Cruisers Forum
 


Join CruisersForum Today

Reply
 
Thread Tools Rate Thread Display Modes
Old 13-03-2009, 19:56   #91
Registered User

Join Date: Dec 2007
Location: Brisbane
Boat: deboated
Posts: 672
Quote:
Originally Posted by RBEmerson View Post
Where do you think the C-Map data comes from? It's the same data sources that drive the charts, if not the same basic artwork. Couple that with C-Map's slow update cycle (vs weekly updates for NOAA, and even those lag reality) and "having both on board" is, if anything, worse than nothing if you think C-Map is somehow more right than NOAA. Just because it's on an LCD display doesn't make it right.

And, of course, just because it's on a NOAA chart doesn't ensure 100% accuracy, either. There is room for healthy skepticism when it comes to charts, and navigation in general...
I think your missing the point and that is that everytime something is copied there is room for error.
__________________

__________________
meyermm is offline   Reply With Quote
Old 13-03-2009, 20:10   #92
Moderator Emeritus
 
Pblais's Avatar

Join Date: Mar 2003
Location: Hayes, VA
Boat: Gozzard 36
Posts: 8,700
Images: 15
Send a message via Skype™ to Pblais
Quote:
And, of course, just because it's on a NOAA chart doesn't ensure 100% accuracy, either.
Having a title does not convey perfection. This idea that GPS is so accurate is not anything compared to locating everything accurate relative to everything else. One point is nothing. Charts don't come from one source. It's a blend of a lot of sources merged together so they fit. There is no way to tell what parts are very accurate and which are inaccurate. If it were that easy they would all be accurate. When you are out there at one spot and things don't match all bets are off. Most of the chart can be accurate but not everyplace. Relative accuracy is actually quite good. The process used by NOAA is as good as it gets and they don't have it perfect.
__________________

__________________
Paul Blais
s/v Bright Eyes Gozzard 36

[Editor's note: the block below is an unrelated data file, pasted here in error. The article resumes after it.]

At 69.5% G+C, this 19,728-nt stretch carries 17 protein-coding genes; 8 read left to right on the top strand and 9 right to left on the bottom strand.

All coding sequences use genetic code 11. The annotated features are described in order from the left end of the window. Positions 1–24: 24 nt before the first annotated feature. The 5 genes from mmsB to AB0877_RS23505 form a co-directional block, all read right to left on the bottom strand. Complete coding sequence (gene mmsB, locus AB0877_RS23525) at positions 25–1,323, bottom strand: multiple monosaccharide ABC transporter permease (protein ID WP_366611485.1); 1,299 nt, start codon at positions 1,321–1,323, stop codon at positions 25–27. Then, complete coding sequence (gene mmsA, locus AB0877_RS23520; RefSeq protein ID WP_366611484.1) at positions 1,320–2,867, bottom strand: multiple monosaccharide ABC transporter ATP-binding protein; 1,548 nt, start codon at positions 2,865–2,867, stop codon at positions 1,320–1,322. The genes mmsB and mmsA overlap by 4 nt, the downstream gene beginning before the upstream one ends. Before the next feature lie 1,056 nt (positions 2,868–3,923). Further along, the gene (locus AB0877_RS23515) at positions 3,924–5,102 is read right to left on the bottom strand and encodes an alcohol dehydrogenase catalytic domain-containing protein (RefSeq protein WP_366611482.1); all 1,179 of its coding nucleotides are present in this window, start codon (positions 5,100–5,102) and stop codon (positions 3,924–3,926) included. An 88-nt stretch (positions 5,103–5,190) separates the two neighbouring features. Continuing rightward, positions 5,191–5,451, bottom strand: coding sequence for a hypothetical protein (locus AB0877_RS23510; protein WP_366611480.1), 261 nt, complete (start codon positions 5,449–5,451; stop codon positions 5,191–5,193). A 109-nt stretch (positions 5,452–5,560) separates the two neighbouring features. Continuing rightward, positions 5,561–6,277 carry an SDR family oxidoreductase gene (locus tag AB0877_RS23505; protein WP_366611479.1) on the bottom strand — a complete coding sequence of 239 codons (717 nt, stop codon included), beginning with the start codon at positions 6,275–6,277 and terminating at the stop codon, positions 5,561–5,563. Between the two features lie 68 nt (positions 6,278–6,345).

37 15.7 N 76 28.9 W
Pblais is offline   Reply With Quote
Old 13-03-2009, 20:47   #93
Registered User
 
RBEmerson's Avatar

Join Date: Jan 2008
Location: SE PA
Boat: Baba 35 - One With The Wind
Posts: 392
Quote:
Originally Posted by meyermm View Post
I think your missing the point and that is that everytime something is copied there is room for error.
Er, I didn't, albeit in different words, say that?
__________________
S/V One With The Wind
'85 Baba 35
"You and I may agree, but we could both be wrong."
RBEmerson is offline   Reply With Quote
Old 13-03-2009, 22:17   #94
Registered User

Join Date: Dec 2008
Location: South-western Pennsylvania
Boat: no boat, I'm a "landlocked" navigator
Posts: 87
Quote:
Originally Posted by RBEmerson View Post
Repeat after me... "We are all a battery failure away from the Age of Sail". Take a lightning hit and the boat goes dark, those paper charts are going to look very, very attractive. (True story: ) Walking up Thames St. in Newport, RI one summer evening, a couple asked us where Armchair Sailor (nautical bookstore) was and if it was still open. It seems their laptop and printer had died, they had no paper charts, and had to get back to New Jersey ASAP. Armchair Sailor was closed. Point made, I trust.

Understand we have two GPS receivers running on the boat and either can drive a latptop with a chart plotter program (Coastal Explorer). Still, we have paper charts on board and once out of home waters, we at least mark our location on the paper chart, updated about every 30 minutes (and often leave nav notes, courses, etc., too).

Finally, don't get trapped by "if it's electronic, it must be really right". "Garbage in, garbage out" still obtains as much as ever.
Re celestial navigation, I'm LANDLOCKED. Having said that, re electronics, and I used to work in engineering design and construction, where CAD had become all the rage, you absolutely would not believe some of the garbage I came upon while working as a drawing checker, checking piping drawings done with Auto Cad. The "cells" or was it "blocks", had been done by kids who were "computer operators", but unfortunately didn't know anything much about the hardware, pipe fittings, they were dealing with. The standard excuse ran as follows. If it came from the computer,it couldn't be wrong. In point of fact, not only could it be wrong, often it was. As the man offered, Garbage In Garbage Out.

Re Navigation, electronics are wonderful, so long as they work, but never forget the KISS Principle. Keep It Simple Stupid. Sextants do not need batteries.The late William F. Buckley, who I believe used electronics in navigation once said something about old fashioned virtues or being somewhat anacronistic, something like that. I believe he never sailed the ocean without a sextant, appropriate tables and a time piece of some sort.
__________________
alan2 is offline   Reply With Quote
Old 13-03-2009, 22:28   #95
Registered User

Join Date: Sep 2007
Location: Colombo
Posts: 1,059
Quote:
Originally Posted by Hampus View Post
I work with theses things.. For a living. You are plain out wrong here. Paper charts will not be illegal. Paper charts are constantly updated, just the same as electronic charts are. All electronic charts are based on exactly the same information as the paper charts, same readings and measurments. If the paperchart is wrong, so is the electronic chart and vice versa...